Emotional overload during the pandemic

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Robert Maurer


Emotional overload during the pandemic

Our emotions at this time can overload us, inducing apathy, lack of concentration and even depriving us of strength. Emotions speak: let's take care of them, now more than ever.

Written and verified by the psychologist GetPersonalGrowth.

Last update: 15 November 2021

Pandemic emotional overload is a psychological reality we have to deal with: a tangle of sensations, thoughts and emotions that exhaust us physically and mentally. It is a condition that can easily overwhelm us and intensify if we do not have adequate coping measures.

Carl Jung said that the pendulum of the mind oscillates between sense and nonsense, not between right and wrong. It is all the more true in a moment of difficulty and uncertainty like the one we are experiencing.

In these weeks it is completely normal to fall into fear-filtered thoughts. Fear is understandable, but it can cloud reality and erect walls that leave no room for hope.

If we add to this the constant flow of information, data, statistics and uncertainties about the near future, it is easy to swing from a more relaxed attitude to seeing the world through the lens of anxiety. While it's almost predictable to feel in emotional chaos, we need to try to stay in control as much as possible.


Emotional overload during the pandemic: how to recognize it?

Emotional overload during the pandemic can have two sources. The first and most serious may correspond to a traumatic event such as the loss of a family member due to Covid-19. The combination of emotions, pain and the obvious difficulties of grieving in the current circumstances exacerbates this psychological dimension.

It is equally common among healthcare workers who are experiencing the effects of the pandemic at the forefront, between forced shifts and empathy fatigue.

An emotional overload, however, can also be the result of a constant accumulation of small situations. The daily stress, the worries that add up, the days that seem to be all the same can plunge us into an abyss. Let's see what the symptoms are.

Am I suffering from emotional overload?

  • React disproportionately to trivial situations. You may be suffering from emotional overload, for example, if you panic when you return from the supermarket and do not immediately find the keys in the bag.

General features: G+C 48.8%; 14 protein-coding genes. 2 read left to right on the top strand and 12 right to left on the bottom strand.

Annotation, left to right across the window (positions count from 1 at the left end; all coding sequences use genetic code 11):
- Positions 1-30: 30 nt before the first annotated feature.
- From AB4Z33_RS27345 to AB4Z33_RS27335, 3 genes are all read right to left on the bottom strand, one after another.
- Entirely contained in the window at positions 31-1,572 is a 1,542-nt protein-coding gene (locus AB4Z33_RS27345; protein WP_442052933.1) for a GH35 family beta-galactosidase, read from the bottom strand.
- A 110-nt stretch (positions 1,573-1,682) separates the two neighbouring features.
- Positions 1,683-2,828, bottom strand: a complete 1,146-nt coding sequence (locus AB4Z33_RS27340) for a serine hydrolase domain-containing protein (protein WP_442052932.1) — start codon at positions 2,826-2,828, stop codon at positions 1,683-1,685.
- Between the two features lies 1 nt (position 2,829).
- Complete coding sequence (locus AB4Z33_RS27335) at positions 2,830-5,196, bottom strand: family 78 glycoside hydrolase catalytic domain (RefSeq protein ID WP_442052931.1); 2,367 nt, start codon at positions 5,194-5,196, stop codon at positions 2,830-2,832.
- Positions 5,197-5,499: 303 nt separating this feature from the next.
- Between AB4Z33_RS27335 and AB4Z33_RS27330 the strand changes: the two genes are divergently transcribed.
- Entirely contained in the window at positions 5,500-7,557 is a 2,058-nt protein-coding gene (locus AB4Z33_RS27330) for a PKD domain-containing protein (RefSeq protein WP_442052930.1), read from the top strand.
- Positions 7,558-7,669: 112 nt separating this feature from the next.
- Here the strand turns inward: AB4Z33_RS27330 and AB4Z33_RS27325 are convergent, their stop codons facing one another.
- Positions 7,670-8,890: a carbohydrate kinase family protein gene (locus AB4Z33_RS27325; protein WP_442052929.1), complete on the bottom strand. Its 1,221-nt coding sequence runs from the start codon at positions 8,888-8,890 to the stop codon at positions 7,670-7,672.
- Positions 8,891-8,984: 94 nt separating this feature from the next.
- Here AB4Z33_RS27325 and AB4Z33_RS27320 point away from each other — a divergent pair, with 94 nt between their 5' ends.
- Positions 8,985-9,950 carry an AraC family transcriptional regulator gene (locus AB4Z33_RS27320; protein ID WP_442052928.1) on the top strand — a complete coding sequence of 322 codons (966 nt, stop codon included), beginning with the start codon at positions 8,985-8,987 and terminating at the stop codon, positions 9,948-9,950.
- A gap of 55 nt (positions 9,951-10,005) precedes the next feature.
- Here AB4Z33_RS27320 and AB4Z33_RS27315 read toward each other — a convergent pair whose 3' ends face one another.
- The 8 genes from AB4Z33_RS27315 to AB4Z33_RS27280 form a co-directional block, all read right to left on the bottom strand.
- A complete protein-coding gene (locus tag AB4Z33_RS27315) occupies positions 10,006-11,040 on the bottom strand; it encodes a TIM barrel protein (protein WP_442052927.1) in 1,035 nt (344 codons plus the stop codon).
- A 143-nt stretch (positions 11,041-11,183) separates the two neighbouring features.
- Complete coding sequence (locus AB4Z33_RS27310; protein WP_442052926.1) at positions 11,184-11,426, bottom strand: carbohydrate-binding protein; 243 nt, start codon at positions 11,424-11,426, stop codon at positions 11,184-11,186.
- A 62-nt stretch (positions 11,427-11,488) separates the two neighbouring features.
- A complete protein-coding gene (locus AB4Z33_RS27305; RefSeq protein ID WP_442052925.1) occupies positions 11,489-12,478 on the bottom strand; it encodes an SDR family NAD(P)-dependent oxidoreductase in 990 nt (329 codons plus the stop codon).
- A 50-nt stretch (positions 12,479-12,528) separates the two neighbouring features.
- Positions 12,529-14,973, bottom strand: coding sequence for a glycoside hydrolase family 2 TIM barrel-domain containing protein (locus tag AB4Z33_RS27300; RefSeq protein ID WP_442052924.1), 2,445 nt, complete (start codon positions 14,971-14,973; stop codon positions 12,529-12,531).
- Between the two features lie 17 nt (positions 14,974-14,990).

• Difficulty concentrating or completing simple tasks.
  • It is difficult to maintain a normal conversation with family or friends. It is as if the rest of the world lives on another frequency making us feel misunderstood and even angry.
  • Emotions are always close to the skin. You feel like crying about anything, you get angry about nonsense; or, on the contrary, constant apathy does not allow you to get distracted, to be interested in anything.
  • Physical exhaustion, so intense that you think you are sick with Covid.

How to manage the effects of emotional overload in the current context?

Emotional overload warns us clearly: our emotions speak and require attention. The goal, therefore, is not to dispel the emotional fog by denying reality or with a logical approach (I have to stay focused and control myself, otherwise I go out of my mind).

This is no time to be hard on ourselves. Emotions give meaning to experience, are the heritage of human nature and must be integrated through acceptance. Only in this way will we be able to navigate this complicated sea better.

Accept and give space to every emotion

Don't turn your back on this emotional confusion, don't blame yourself. Visualize it as a skein made up of threads of many colors. The work is to separate them, to recognize them, to give them a name. What is this feeling? Sadness, anguish, fear, frustration, nostalgia...

Give space to all feelings and accept yourself without criticism for how you feel. These emotions take time to dialogue with them, with compassion.

Be aware of emotional reasoning

One of the reasons the pandemic is causing an emotional overload is the emotional reasoning that follows everything we hear, see or think.

  • If at every data or figure of the contagion you tell yourself that there is no way out, which will get worse and worse, you are processing reality through the most negative emotions. It is an attitude that must be kept under control.
  • If you keep repeating phrases like "I have too much anxiety, I can't take it anymore", you give excessive force to the emotional brain, to the amygdala that anticipates risks and dangers.
  • Escape the power of this emotional filter: reduce it. Stand in front of the door of your thoughts, become guardians. Freeze the way to ideas and verbalizations that worsen the vision of things and of yourself.

Moments of disconnection, spaces of calm

We can all experience emotional overload these days; here, then, is a kit of small tips for daily survival.

  • Regulate your exposure to information.
  • Keep a notebook of emotions and thoughts. A logbook in which you can get in touch with your inner universe.
  • Indulge in moments of calm, diving into pleasant activities, those in which thought rests and positive emotions flow.
  • Talk to people who can listen to you. People who add and not subtract.
  • Imagine your mind as a room. It must be in order, light must enter from every angle. Do not leave dark areas, where emotions remain trapped or hidden.

Finally, in complicated situations like this it's always good avoid anticipating the worst in an attempt not to be caught unprepared. This formula doesn't work. It only serves to increase anxiety and increase overload.

In this circumstance, there is an ingredient that must support our days, hope. Let's work on this idea.

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